Conflicts of interest: None declared.
Letter to the editor
Vitamin D deficiency and its relation to underlying stroke etiology in ethnic Asian ischemic stroke patients
Article first published online: 20 JUN 2013
© 2013 The Authors. International Journal of Stroke © 2013 World Stroke Organization
International Journal of Stroke
Volume 8, Issue 5, page E18, July 2013
How to Cite
De Silva, D. A., Talabucon, L. P., Ng, E. Y., Ang, E. S. L., Tan, E. K. and Lee, W. L. (2013), Vitamin D deficiency and its relation to underlying stroke etiology in ethnic Asian ischemic stroke patients. International Journal of Stroke, 8: E18. doi: 10.1111/j.1747-4949.2012.00958.x
- Issue published online: 20 JUN 2013
- Article first published online: 20 JUN 2013
Vitamin D deficiency increases stroke risk but there are limited data in relation to underlying stroke etiology. We examined the association of serum 25-hydroxyvitamin D (25-OHD) and stroke etiology in 144 Asian ischemic stroke patients (41% small artery, 14% large artery, 9% cardioembolic, 1% other and 35% undetermined etiology by TOAST classification). Serum 25-OHD was measured using Roche competitive electrochemiluminescence immunoassay from blood samples taken within 1 week of stroke.
The majority had vitamin D insufficiency (50–100 nmol/L) (55%) or deficiency (<50 nmol/L) (40%). Patients with large versus small artery stroke had lower median serum 25-OHD (48·4 nmol/L, IQR 38·6–59·4 vs. 61·8 nmol/L, IQR 40·2–77·8, P = 0·074) and higher vitamin D deficiency prevalence (60% vs. 36%, P = 0·057). After adjusting for age, gender, hypertension, hypercholesterolemia, diabetes, atrial fibrillation, smoking and ischemic heart disease, patients with large artery stroke had lower serum 25-OHD (P = 0·002) and were 3·5 times more likely to have vitamin D deficiency compared to small artery stroke patients (P = 0·022).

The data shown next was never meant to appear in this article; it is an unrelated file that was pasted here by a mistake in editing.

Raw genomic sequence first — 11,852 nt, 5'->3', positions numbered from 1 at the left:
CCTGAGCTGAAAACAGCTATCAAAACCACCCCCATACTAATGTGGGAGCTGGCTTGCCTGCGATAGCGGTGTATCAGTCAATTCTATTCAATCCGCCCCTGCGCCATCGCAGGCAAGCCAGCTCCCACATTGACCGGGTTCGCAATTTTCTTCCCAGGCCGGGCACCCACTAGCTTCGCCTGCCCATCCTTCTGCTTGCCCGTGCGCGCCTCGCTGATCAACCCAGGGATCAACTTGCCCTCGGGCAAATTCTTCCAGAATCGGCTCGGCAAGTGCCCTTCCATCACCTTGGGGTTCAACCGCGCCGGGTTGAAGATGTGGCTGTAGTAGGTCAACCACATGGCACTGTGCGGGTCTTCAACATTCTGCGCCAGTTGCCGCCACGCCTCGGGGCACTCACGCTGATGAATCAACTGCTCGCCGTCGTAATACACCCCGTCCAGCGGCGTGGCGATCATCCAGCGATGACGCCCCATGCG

This is the first cross-sectional study comparing serum 25-OHD between ischemic stroke etiologies. Our findings may be explained by a stronger relationship between vitamin D deficiency and large artery stroke. Alternatively, small cerebral arteries may be more susceptible to vitamin D deficiency as suggested in a case-control study of healthy female nurses showing a higher risk of small artery stroke among patients with lowest versus highest tertiles of serum 25-OHD, but no associated risk of large artery stroke . Longitudinal studies are needed to better understand the differential relationship between vitamin D deficiency and stroke etiologies. Furthermore, the benefit of vitamin D replacement may differ for large and small artery stroke prevention.